Tupelo’s oldest neighborhoods, including some where properties are among the city’s most desirable, have sidewalks.
Neighborhoods farther from the city’s historic center – and newer – mostly don’t have sidewalks, and that’s unfortunate because sidewalks are practical, safe and attractive, all value-adding features.
The concerns about increased costs are understandable from the viewpoint of developers, but the mandate for sidewalks would take effect after a period in which the cost of sidewalks, curbs and bike lanes could be factored in before developments are started.
Retrofitting existing streets to include sidewalks would be a long-term process in which the city would bear the cost.
The City Council, unless plans change, will vote Feb. 2 on an ordinance requiring Complete Streets, a national model that includes sidewalks and bike lanes, handicap access and benches.
Tupelo would become the first Mississippi city to adopt the standard, but it is spreading in other southern states.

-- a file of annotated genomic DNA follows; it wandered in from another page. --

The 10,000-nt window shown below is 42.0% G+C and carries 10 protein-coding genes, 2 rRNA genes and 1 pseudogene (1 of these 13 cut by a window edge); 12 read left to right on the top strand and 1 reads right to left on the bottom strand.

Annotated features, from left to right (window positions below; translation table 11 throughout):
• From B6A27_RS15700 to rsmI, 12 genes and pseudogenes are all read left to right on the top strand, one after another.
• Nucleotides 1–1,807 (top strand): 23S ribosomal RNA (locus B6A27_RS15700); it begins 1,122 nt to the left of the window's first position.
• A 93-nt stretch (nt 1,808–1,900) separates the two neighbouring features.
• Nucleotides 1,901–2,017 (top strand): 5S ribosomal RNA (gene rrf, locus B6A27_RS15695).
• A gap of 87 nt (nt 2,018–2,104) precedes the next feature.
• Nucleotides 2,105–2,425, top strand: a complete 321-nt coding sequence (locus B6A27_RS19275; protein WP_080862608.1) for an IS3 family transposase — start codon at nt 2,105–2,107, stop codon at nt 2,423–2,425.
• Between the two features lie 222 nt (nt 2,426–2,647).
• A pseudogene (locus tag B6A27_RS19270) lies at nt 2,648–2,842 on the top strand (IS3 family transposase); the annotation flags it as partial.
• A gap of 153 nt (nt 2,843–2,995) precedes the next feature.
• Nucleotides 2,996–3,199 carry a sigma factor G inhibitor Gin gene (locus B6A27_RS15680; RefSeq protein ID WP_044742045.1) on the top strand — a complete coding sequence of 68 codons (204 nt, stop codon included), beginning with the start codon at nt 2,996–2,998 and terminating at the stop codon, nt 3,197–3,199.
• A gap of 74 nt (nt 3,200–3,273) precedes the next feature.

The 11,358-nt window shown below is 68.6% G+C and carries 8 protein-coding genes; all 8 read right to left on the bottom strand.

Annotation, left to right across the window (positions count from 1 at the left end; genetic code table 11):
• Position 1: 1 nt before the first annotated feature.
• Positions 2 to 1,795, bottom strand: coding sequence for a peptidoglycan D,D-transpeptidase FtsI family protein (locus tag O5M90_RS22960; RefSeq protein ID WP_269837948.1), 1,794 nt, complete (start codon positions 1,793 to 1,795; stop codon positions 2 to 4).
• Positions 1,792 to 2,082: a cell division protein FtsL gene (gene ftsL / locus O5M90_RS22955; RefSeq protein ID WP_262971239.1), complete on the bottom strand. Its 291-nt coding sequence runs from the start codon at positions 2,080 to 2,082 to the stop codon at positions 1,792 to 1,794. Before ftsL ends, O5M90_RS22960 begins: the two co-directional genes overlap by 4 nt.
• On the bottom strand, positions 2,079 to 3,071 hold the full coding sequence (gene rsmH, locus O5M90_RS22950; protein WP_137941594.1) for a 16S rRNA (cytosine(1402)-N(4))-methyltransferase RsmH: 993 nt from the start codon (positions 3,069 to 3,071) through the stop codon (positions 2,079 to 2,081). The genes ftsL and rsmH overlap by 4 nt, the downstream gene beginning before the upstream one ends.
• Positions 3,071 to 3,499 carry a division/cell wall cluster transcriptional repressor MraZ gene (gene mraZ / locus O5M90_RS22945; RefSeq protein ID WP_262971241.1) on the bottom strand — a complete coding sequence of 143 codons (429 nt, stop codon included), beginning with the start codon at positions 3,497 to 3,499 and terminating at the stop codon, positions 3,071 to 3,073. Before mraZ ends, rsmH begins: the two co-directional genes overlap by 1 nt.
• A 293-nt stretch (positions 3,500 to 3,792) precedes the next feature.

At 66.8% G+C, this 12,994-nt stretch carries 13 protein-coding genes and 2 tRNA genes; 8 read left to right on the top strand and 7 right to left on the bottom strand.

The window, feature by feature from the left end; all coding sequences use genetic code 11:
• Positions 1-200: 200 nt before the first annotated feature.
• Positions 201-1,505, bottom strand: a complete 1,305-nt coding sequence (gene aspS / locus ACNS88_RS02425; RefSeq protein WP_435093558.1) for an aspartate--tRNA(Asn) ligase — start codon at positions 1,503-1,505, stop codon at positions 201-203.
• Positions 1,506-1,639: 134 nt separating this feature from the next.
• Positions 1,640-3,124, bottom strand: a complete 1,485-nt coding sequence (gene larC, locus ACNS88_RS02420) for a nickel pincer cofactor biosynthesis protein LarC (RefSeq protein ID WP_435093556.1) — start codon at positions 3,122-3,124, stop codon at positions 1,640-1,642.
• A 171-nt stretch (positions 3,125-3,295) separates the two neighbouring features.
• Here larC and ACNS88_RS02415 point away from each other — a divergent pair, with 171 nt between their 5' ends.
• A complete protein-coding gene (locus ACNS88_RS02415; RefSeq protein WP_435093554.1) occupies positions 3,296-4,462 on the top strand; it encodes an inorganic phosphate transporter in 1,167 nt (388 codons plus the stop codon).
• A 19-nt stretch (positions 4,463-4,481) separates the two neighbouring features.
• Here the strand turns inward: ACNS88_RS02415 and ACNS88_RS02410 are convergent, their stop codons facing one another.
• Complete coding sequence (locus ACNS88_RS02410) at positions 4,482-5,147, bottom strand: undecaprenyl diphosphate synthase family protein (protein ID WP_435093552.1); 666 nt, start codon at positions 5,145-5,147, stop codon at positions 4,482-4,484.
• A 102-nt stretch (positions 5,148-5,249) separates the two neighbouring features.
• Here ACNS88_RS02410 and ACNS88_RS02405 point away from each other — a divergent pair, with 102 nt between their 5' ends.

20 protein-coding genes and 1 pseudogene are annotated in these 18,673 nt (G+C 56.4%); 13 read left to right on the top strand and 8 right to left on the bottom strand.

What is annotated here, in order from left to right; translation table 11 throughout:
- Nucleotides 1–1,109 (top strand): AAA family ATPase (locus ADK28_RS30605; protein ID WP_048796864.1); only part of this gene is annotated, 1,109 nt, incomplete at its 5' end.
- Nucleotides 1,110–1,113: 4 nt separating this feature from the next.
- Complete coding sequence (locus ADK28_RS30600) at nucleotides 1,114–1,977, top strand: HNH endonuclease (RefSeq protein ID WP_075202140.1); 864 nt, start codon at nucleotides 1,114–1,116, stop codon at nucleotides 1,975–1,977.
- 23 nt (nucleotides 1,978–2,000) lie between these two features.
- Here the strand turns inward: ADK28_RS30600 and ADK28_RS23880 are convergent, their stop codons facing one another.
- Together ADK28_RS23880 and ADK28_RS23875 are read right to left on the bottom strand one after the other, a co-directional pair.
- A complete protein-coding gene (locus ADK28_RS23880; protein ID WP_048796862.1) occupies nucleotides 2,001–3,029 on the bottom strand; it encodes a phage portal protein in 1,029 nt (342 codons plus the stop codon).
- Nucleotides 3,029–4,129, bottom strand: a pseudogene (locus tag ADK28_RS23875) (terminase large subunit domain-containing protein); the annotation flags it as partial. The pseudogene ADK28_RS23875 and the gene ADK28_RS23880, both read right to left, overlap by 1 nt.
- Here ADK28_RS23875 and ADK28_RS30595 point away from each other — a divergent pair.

The idea basically makes pedestrians and bicycle users larger stakeholders in every street built. Streets, built and/or maintained with everyone’s taxes, and with costs recouped if paid by developers, maintained with all taxpayers’ money, should serve the interest of all users.
Streets without sidewalks don’t fully meet the needs of pedestrians, and without bike lanes, streets aren’t optimally safe for bikers.
Two age groups in particular need sidewalks:
n Roads without sidewalks don’t meet the needs of the growing population of older Americans. Census statistics project that by 2025, the portion of Americans over 65 will increase from 12 percent to nearly 20 percent, 62 million people. Their mobility becomes more limited as many give up driving, but not necessarily walking. Sidewalks obviously increase the mobility of older people for a longer time better than the uneven, unshouldered edges of streets.
The Complete Streets organization Website says that 47 percent of Americans over 50 say they cannot cross main roads near their home safely. Almost 40 percent of neighborhoods do not have adequate sidewalks, while another 55 percent reported no bike lanes or paths.
n Similarly, the lack of sidewalks pushes kids to play, run and bike in streets, an invitation to injury.
In the long term, sidewalks promote better health because they are an invitation to exercise walking as well as walking for errands and other personal appointments.
A complete grid of sidewalks, of course, becomes another citywide network of public transit.